Cultures of Cloth: The archaeology of textiles in medieval Northwest Europe is the 2021 annual conference of the Society for Medieval Archaeology.
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Networks of textile production, exchange and consumption drew together medieval communities across Europe and beyond. The north-western European zone of textile manufacture and trade, however, was particularly significant. It connected farmers, craftspeople and merchants across the North Sea and English Channel
This conference will explore the multifaceted evidence for the ways in which ‘cultures of cloth’ drove medieval society and wove the fabric of medieval life. It aims to bring together scholars from both sides of the channel, across the fields of archaeology and allied disciplines, covering both earlier and later medieval periods in Northwest Europe.
Anyone with an interest in this subject is welome at this free onine event.
Textiles were the single most important manufactured product in the medieval world. Moving from domestic household production to the commercialisation of the textile industry was a primary driver of the development of the medieval European economy and helped to shape medieval landscapes and settlements ranging from rural villages to international cities.
Interest in medieval textiles amongst social and economic historians has been growing, while archaeology provides unique data and new perspectives. Textiles only rarely survive in the ground, but permeate all aspects of the medieval archaeological record. Specific areas include:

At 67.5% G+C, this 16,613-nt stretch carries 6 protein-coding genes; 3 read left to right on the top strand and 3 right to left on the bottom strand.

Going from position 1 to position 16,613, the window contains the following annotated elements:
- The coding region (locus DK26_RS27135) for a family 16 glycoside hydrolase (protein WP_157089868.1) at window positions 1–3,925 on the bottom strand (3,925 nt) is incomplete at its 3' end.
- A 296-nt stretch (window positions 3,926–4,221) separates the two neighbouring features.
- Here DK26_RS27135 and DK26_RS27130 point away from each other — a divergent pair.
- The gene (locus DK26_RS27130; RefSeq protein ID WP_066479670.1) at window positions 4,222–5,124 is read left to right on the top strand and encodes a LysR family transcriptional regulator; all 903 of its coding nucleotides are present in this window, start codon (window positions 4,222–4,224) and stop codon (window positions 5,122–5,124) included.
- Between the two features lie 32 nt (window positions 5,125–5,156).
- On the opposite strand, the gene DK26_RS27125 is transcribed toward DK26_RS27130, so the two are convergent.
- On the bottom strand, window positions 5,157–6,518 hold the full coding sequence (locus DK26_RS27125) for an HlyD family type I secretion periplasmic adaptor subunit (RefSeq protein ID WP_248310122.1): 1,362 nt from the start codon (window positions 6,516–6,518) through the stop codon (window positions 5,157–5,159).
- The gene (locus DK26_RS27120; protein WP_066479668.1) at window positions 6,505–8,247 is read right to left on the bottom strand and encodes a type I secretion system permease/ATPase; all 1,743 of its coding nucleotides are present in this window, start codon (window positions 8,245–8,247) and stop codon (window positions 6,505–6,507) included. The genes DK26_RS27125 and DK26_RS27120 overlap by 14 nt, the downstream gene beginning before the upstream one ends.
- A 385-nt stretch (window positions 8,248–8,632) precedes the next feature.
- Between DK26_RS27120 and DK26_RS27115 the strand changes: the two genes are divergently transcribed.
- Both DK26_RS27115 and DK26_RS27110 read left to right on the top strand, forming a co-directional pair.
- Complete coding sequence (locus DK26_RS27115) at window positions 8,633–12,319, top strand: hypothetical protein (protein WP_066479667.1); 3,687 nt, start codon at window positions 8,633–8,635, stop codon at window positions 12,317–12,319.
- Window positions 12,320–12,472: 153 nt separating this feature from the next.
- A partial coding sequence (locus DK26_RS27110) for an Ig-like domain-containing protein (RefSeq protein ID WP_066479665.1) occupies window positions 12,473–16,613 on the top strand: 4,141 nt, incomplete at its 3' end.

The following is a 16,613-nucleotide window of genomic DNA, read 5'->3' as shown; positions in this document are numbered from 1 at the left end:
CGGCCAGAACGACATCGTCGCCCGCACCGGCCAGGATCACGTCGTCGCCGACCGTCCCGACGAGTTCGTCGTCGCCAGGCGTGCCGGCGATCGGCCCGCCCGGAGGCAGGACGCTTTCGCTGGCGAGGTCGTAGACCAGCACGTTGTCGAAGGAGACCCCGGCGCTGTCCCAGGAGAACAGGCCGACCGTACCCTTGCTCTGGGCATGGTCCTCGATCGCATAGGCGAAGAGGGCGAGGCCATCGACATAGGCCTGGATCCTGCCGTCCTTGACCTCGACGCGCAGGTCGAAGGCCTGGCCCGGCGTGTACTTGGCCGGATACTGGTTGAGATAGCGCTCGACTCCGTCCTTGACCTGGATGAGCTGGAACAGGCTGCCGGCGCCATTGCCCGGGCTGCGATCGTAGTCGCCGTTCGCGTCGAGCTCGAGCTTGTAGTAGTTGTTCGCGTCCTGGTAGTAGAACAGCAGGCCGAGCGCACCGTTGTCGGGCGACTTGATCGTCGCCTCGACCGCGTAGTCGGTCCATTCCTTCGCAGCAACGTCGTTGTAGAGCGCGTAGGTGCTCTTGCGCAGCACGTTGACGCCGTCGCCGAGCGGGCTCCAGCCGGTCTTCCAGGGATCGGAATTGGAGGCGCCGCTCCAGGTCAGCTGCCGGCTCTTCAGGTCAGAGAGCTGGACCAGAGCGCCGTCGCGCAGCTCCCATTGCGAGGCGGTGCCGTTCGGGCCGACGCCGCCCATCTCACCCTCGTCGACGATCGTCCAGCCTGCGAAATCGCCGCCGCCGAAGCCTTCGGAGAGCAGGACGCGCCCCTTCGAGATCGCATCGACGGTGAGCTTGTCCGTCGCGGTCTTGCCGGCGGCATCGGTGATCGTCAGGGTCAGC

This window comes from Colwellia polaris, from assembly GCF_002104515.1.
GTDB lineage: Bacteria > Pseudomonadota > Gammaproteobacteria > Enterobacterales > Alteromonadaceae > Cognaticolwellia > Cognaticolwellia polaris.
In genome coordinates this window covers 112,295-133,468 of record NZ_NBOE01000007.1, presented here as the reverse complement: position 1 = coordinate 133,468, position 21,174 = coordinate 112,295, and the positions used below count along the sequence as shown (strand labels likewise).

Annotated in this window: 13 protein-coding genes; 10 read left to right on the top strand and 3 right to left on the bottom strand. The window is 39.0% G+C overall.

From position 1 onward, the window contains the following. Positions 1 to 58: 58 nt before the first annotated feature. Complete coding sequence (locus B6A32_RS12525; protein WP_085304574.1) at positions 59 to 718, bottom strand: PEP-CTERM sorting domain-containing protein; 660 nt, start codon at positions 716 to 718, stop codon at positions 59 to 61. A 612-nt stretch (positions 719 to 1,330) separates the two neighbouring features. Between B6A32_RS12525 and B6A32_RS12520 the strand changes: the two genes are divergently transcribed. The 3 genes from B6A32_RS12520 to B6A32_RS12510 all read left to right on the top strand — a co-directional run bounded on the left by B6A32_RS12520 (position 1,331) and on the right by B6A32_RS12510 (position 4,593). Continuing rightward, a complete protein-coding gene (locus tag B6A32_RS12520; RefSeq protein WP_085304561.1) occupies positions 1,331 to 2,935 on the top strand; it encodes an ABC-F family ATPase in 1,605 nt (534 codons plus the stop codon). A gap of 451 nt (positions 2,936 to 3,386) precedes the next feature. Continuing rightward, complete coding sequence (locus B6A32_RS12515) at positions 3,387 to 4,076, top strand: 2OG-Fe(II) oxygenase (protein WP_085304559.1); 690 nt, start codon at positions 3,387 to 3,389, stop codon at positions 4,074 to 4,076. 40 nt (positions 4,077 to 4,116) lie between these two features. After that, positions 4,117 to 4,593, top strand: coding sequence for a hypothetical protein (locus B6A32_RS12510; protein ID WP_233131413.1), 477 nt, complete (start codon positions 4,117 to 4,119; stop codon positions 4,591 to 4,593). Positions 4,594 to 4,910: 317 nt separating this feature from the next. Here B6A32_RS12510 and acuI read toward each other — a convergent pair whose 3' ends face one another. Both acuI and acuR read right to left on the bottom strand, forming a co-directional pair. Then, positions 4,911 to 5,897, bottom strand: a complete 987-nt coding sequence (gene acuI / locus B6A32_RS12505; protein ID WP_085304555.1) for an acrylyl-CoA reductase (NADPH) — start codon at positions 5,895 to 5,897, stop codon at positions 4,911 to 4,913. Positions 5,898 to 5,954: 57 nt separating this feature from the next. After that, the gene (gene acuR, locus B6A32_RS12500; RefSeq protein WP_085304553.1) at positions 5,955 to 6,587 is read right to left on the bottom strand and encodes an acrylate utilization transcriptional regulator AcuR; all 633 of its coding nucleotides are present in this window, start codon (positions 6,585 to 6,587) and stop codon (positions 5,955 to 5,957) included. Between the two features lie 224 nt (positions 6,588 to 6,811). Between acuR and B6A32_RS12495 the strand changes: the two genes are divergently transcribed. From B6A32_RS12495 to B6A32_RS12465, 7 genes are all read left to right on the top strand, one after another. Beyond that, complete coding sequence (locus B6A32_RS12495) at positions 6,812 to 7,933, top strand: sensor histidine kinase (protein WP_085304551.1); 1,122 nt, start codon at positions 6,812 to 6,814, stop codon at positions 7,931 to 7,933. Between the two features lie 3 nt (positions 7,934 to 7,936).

- The production of raw materials
- The development of manufacturing processes
- The growth of international trade
- The use of textiles in ritual and everyday life
- The impact of new wealth on the physical fabric of the medieval world
Archaeological evidence for medieval textiles therefore encompasses sheep cotes, deserted villages and retting ponds; seeds, sheep bones and DNA; fulling mills, guildhalls, merchant’s houses and churches; seals, loom weights and spindle whorls; clothing, brooches and dress-pins; shroud-pins and funerary effigies; chantry chapels and stained glass windows.
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Funded by The Society for Medieval Archaeology
The Society for Medieval Archaeology exists to further the study of the physical remains of the medieval period, whether standing buildings, landscapes, buried remains or artefacts in museums.
The society publishes a highly regarded journal, Medieval Archaeology, and holds regular meetings and conferences bringing together a wide range of disciplines to explore and develop current and emerging research themes.
Membership of the Society is open to all those interested in medieval archaeology and members receive two issues of the journal and two issues of the society Newsletter per annum. Members are also entitled to discounted rates for conferences and monographs, while a number of other institutions also offer special discounts to society members.